Mariano Suárez-Alvarez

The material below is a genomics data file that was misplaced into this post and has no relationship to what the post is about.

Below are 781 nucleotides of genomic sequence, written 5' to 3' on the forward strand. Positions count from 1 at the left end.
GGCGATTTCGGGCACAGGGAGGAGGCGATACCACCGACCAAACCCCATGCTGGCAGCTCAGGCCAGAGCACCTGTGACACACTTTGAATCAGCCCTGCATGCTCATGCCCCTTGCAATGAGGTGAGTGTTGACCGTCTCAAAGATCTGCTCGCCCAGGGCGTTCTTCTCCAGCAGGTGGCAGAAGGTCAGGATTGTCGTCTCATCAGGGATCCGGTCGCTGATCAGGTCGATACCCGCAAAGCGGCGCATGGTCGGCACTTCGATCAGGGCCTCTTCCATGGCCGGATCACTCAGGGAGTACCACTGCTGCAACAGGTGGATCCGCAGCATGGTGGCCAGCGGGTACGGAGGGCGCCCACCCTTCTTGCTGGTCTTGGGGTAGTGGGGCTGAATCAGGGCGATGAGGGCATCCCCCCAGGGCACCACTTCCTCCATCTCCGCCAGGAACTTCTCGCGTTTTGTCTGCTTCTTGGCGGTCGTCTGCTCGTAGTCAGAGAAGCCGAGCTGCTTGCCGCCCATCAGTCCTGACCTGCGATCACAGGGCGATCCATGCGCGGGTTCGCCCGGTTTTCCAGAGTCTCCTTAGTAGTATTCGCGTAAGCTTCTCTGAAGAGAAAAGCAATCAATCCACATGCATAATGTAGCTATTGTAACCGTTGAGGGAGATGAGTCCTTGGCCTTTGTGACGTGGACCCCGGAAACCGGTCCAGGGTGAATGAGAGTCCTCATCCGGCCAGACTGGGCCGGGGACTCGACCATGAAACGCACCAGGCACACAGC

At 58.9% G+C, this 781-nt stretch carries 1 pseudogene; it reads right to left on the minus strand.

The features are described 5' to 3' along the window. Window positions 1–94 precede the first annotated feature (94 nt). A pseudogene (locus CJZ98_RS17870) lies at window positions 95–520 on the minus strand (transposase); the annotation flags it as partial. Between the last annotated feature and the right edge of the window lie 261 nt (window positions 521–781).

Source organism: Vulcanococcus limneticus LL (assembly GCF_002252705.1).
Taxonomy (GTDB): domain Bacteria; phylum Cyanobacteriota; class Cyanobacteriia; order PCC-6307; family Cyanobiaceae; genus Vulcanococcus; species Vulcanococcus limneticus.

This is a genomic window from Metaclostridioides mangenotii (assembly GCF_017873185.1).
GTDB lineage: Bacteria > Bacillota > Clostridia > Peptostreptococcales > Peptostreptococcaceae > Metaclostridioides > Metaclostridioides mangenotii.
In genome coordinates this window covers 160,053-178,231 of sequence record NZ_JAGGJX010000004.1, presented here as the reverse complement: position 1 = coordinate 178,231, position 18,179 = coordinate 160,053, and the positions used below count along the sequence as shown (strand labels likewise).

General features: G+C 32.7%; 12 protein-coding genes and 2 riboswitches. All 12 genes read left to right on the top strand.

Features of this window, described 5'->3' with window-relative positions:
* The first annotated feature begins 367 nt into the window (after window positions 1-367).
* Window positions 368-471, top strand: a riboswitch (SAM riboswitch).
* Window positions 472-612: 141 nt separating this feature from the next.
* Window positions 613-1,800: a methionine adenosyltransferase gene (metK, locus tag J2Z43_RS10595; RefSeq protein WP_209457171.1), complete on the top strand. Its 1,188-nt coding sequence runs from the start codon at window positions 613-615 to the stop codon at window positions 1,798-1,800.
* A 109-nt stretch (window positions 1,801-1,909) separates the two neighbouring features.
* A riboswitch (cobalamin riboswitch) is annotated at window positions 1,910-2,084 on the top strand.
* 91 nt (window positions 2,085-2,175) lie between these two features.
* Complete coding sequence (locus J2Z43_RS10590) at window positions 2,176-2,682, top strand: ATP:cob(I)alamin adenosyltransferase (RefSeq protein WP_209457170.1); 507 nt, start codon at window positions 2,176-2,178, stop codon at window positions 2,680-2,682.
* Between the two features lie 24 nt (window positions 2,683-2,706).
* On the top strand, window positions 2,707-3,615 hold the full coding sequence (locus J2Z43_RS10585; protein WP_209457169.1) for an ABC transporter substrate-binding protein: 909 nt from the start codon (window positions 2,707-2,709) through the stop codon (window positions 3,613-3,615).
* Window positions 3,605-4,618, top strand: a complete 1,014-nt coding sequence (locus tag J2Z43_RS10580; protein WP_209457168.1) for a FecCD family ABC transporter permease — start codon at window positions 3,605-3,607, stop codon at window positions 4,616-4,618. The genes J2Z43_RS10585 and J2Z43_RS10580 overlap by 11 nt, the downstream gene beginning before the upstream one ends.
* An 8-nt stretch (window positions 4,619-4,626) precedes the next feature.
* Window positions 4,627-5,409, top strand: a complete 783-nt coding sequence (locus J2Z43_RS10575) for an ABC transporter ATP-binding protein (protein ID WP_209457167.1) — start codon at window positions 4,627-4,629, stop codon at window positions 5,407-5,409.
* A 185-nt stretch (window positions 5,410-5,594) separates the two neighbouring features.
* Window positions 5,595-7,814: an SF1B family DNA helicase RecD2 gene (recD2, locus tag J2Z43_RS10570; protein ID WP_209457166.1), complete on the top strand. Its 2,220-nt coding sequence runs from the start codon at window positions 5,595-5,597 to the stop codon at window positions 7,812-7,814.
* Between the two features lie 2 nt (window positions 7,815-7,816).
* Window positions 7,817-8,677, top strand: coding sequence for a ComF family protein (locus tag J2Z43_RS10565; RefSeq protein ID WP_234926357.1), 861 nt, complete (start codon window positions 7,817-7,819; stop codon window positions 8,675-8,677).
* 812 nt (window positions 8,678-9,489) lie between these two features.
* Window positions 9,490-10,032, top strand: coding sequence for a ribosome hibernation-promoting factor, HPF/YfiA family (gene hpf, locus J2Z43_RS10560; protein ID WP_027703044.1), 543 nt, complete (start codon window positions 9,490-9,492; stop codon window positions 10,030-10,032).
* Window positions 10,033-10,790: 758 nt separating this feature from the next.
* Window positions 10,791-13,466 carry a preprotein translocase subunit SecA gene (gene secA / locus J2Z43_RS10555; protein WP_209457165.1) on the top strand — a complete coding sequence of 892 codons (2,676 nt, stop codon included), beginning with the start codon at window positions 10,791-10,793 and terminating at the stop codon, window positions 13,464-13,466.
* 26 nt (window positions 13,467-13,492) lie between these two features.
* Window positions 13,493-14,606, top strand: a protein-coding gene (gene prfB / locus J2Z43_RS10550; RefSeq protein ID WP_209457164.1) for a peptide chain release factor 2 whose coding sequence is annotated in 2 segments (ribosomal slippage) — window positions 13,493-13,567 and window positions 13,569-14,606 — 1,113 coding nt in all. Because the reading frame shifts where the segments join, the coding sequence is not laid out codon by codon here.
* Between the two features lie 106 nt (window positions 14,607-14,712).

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 Sep 30 comment Motivation for definition of quotient map and “passing to the quotient” Well, once you come to accept that, then a good plan is to wait a bit, and see for what the notion is used. Soon you will see the notion at play in various contexts, and you'll not need anymore to be given a motivation for it for you'll have seen it yourself: to do what you will be doing. The way we teach math these days requires a generous dose of "suspension of disbelief" on the part of the student. An abstract explanation of what "passing to the quotient" is is worth 0.0000000000% of actually seeing it done in a real life context, when the need for it arises for you. Sep 30 comment Motivation for definition of quotient map and “passing to the quotient” Nowadays students are presented with a definition of what a group is and then examples and motivations, while in real life people had been using groups and being motivated looooong before anyone thought to define what a group is. Successful definitions were, in history, successful because they captured a notion that had already been in the minds of mathematicians, and for which they felt ---usually after the fact--- a need. Sep 30 comment Motivation for definition of quotient map and “passing to the quotient” Definitions arise from the observation of what we do: we use definitions to capture useful notions, and they are useful before we turn them into definitions. This is how mathematics is done in real life. The idea that we define things out of some mythical «motivation» is an outgrowth of the way we teach, and of a mistaken and quite damaging image that mathematics has outside of its circle of practitioners (in great part due to the fault of some of its practitioners, alas) Sep 30 comment Motivation for definition of quotient map and “passing to the quotient” The motivation for doing it is that we do it all the time. Sep 29 answered Spanish translation for the term operad? Sep 29 comment A question about Homotopy (Michael Harris's recent book) You seem to be grandly underestimating the effort needed to write down a minimally sensible answer to what you want. Sep 29 comment Finding holes in a non-simply connected open subset of $\mathbb{C}$ Among the good textbooks on complex analysis are the ones by Remmert, Conway, and Lang. Sep 29 answered Finding holes in a non-simply connected open subset of $\mathbb{C}$ Sep 29 comment How can I find all the subfields of Q? Your definition of ring includes having a unit element? Sep 29 comment How to compute the Endomorphism ring EndR(M) @MarianoVelasquez, please move what is useful in these comments to the body of the question itself. Comments are mostly for other people to make comments :-) Sep 28 comment Basic tensor derivation @L.Henry, I have reverted your edit — which turned the question incomprehensible. Please do not do that. Sep 28 revised Basic tensor derivation rolled back to a previous revision Sep 28 comment A symmetric idempotent matrix Then edit the question and mention it! :-) Sep 28 comment A symmetric idempotent matrix The matrix is real? Sep 28 revised Divergence equation on noncompact manifold. deleted 50 characters in body Sep 28 comment Functors from $\mathsf{Set}$ to $\mathsf{Mon}$? The free abelian monoid, the free abelian monoid of exponent $n$, the composition of any functor from set to something with a functor to Mon (the functor mapping a set $X$ to Brauer group of the field of rational functions $\mathbb C(X)$, say, to give an pretty absurd example). There are many! Sep 28 comment Compute an Endomorphism ring and that a module is indecomposable I wouldn't have written what I wrote if I did not think so and, in fact, I know the two problems have nothing to do with each other. Please split them into two separate questions. Also, you should read meta.math.stackexchange.com/questions/9959/… and provide some context —most importantly, what your background is and what youhave already tried. Sep 28 comment Subgroup generated by $\langle a,b \rangle$ where $ab=ba$ This does not have anything to do with rigor, really. What you wrote originally was wrong, not unrigorous, and what you wrote in the comment was meaningless (the "$a^n=e$" on the left of the colon in the set cannot be there), not unrigorous. Sep 28 comment Subgroup generated by $\langle a,b \rangle$ where $ab=ba$ No, that is slightly worse, as it does not even make sense :-) You should have writtten something like «$\langle a\rangle=\{a^n:n\in\mathbb Z\}$». Sep 28 comment Subgroup generated by $\langle a,b \rangle$ where $ab=ba$ «it suffices to shows that S is a subgroup of G» and that it contains both $a$ and $b$, actually.